Our package we had ordered came with the newer Wimberly Type II Head
or WH-200 as its called by Wimberly, a Wimberly P-50 Mounting Plate
and a Wimberly F-9 Telephoto Flash Bracket
I know this sounds funny to say, but picking the metal Gimball head up, the pieces almost feel soft to the touch. I mean how can a piece of metal feel soft?
Its because they're so buffed and polished, there isn't a hard edge anywhere on the works of art. The pieces themselves have a muted finish to them almost like a rattle can spray paint as not to reflect any light while shooting with a flash out in the sun which might alarm an animal or bird.
I couldn't wait to get the P-50 mounted on lens plate and the Wimberly head atop a tripod to test it out.
The head itself has only two knobs to adjust the movement of the lens once its balanced on the mounting plate.
They knobs are two large, soft rubber coated knobs on the same side of the arm. This means once the lens is mounted atop your tripod, your right hand sits on the trigger, while the left hand can tighten or loosen either of the knobs in an instant without looking or taking your eye away from the eyepiece.
Notice the simplicity of the Two Adjustment knobs with their soft rubber coating
This really helps out while trying to follow a subject that is moving or when your subject moves from one spot to the next, and you need to have to reposition the lens quickly without giving it too much thought.
I think within the first 5 minutes of having the lens mounted atop my tripod, I had the controls memorized and it was like I had been using the combo for years already.
It swivels side to side and swings up and down so smoothly, you'd think it was greased with baby oil.
Photo by Wes Mostaert of Mountain High Photo Guy
The head itself weighs in a 3.15lbs, which sounds pretty heavy, but if you're using one of these long lenses to begin with, weight isn't really what you're worried about. The newer model, the WH-200 is a full pound lighter than their original version and has more user friendly control knobs from the dozens of reviews I've read comparing both versions.
The only used Wimberly heads I was able to find being sold on the internet were these first versions that were being sold because they were moving to the newer version to save on weight and get the newer control knobs.
That right there has to say something about their longevity and craftsmanship. I find if researching a product I'm interested in and I can find dozens of them For Sale, then there is probably a reason so many people are selling them.
If you cant find one for sale unless it's brand new, then those who own them are keeping them and dont want to give them up.Testing the Wimberly in the Field
We received our Wimberly Head back in June of this year. For the rest of the month it was used daily in Yellowstone National Park with either the Canon 400 f/2.8 or the Canon 500 f/4 lens mounted on it. Both pretty large and heavy lenses.
It was used in pouring rain, dusty conditions and freezing temperatures.
Its yet to let out a squeak, a squeal or not move with the precision of a Swiss watch. Its been banged around while hiking, dropped to the ground behind the Chutes at a few different rodeos and the finish still looks like the day we pulled it out of its foam packaging.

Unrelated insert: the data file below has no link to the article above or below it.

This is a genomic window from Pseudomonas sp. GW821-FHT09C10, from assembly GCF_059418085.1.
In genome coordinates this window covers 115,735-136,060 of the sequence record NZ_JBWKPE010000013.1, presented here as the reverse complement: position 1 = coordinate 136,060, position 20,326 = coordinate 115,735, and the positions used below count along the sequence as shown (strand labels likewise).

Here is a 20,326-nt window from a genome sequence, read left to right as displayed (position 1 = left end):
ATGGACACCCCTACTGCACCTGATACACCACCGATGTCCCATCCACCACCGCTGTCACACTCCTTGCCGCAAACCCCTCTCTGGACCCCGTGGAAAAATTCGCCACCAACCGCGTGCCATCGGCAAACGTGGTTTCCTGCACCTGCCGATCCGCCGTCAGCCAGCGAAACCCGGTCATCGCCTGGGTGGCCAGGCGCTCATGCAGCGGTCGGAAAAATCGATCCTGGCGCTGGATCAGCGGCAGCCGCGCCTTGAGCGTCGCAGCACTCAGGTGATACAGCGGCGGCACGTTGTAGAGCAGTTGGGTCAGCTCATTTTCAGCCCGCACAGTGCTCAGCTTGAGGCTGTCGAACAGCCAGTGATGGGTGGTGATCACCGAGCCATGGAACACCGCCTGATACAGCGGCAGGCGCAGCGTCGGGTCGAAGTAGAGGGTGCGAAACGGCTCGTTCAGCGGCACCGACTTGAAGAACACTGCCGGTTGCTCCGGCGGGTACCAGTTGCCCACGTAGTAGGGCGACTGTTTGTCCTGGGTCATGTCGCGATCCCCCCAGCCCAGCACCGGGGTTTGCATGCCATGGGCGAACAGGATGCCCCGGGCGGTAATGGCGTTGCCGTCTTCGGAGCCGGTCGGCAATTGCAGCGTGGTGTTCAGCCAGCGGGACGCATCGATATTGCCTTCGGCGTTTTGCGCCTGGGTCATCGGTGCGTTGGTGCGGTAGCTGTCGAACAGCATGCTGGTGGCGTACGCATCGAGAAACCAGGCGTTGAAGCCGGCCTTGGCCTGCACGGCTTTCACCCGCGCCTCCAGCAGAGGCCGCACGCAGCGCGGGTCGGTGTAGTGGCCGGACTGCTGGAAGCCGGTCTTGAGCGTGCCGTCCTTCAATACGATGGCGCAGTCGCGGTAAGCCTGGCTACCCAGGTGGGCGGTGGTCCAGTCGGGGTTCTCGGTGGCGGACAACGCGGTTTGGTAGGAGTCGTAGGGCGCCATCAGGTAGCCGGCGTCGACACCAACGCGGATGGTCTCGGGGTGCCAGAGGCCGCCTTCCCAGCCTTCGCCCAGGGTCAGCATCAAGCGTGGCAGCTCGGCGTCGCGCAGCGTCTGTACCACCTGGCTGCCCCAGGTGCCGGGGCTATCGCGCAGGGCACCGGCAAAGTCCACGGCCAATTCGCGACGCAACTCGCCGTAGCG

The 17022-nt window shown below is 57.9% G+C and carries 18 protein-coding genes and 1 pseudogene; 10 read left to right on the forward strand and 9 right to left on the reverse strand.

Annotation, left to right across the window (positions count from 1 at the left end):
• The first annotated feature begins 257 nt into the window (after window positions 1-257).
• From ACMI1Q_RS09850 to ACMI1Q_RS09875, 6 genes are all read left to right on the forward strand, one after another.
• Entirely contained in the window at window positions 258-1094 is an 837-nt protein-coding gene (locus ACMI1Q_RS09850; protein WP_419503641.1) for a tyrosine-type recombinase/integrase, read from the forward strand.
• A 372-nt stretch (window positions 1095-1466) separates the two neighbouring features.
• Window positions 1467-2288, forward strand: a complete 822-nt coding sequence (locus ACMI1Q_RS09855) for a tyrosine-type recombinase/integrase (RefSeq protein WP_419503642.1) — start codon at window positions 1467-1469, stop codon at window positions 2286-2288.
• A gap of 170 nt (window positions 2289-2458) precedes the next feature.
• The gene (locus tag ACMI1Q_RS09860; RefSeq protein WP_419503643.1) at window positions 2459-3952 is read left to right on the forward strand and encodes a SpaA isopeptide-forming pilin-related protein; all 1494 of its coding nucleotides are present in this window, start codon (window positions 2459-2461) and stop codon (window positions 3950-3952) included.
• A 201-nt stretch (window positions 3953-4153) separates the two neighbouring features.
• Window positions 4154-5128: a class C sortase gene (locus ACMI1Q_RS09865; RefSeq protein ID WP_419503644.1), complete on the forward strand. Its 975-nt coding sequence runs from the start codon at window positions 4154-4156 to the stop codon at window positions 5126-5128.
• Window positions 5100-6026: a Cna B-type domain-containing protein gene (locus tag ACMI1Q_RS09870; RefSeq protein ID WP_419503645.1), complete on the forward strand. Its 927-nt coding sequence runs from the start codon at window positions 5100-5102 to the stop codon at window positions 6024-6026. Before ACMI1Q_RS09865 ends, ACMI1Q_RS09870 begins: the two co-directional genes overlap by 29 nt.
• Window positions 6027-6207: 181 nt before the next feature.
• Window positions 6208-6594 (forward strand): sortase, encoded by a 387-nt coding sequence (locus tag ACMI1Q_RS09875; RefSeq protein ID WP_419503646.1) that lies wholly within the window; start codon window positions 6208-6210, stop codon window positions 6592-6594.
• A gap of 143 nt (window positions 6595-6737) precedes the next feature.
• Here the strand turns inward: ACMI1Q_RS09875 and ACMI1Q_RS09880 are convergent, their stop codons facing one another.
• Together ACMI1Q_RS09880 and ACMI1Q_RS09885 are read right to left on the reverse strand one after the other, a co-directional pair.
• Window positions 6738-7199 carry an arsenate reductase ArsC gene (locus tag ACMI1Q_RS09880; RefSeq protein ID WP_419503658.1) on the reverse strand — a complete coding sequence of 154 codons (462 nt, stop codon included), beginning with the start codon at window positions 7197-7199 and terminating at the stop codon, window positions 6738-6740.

I know that Cindy was still afraid to use the 400 f/2.8 mounted on the CineCity Gimball because she said she didn't feel it moved all that smooth and was afraid when she'd loosen one of the mounts that the lens might fall. She also wasn't getting those crisp shots this lens is so legendary for.
She now says that the lens mounted on the Wimberly feels like a much smaller lens and it makes it so easy to use, it's her lens of choice when we're shooting anything outdoors. The images she's getting with this combo is to die for and if there was one thing that made her photography step up a few notches, it was this combo.
While in Cheyenne shooting the Frontier Days Rodeo, this combo of the Canon 400 f/2.8 mounted on the Wimberly atop a monopod was a knock out set-up for shooting the fast action of the Worlds Largest Rodeo.
While covering the night time concerts, it was the envy of the other photographers in the photo pit. I let numerous fellow photographers try their hand at the combo who all returned it with a sheepish grin and a statement about being ruined for life until they owned one themselves.
That particular rodeo was one of the dustiest events we've ever shot, and the moving parts of the Wimberly faired like it was nothing while shooting for 5 hours straight each day of the 5 days we shot in Wyoming.
Each night the WH-200 would be brushed off with a soft paintbrush I keep to dust the equipment off before it goes to bed, and the next day it would perform like it was meant to. Never a hint of sluggishness, a lag in the movement or the ability to allow me to capture some of my best shots to date. This was also some of the fastest, hardest type of action to follow due to the fact you never know which way the bull or rider is going to move next.
It's not like tracking a bird in flight, not that this is an easy task either, but I think it's easier than tracking a bull trying to get a cowboy off his back.
So how do you make an 11lb lens feel like a lightweight? You mount it to a Wimberly WH-200 Head!
Make sure to check back in a few months as we'll keep updating this review to let you know how the Wimberly has held up over time.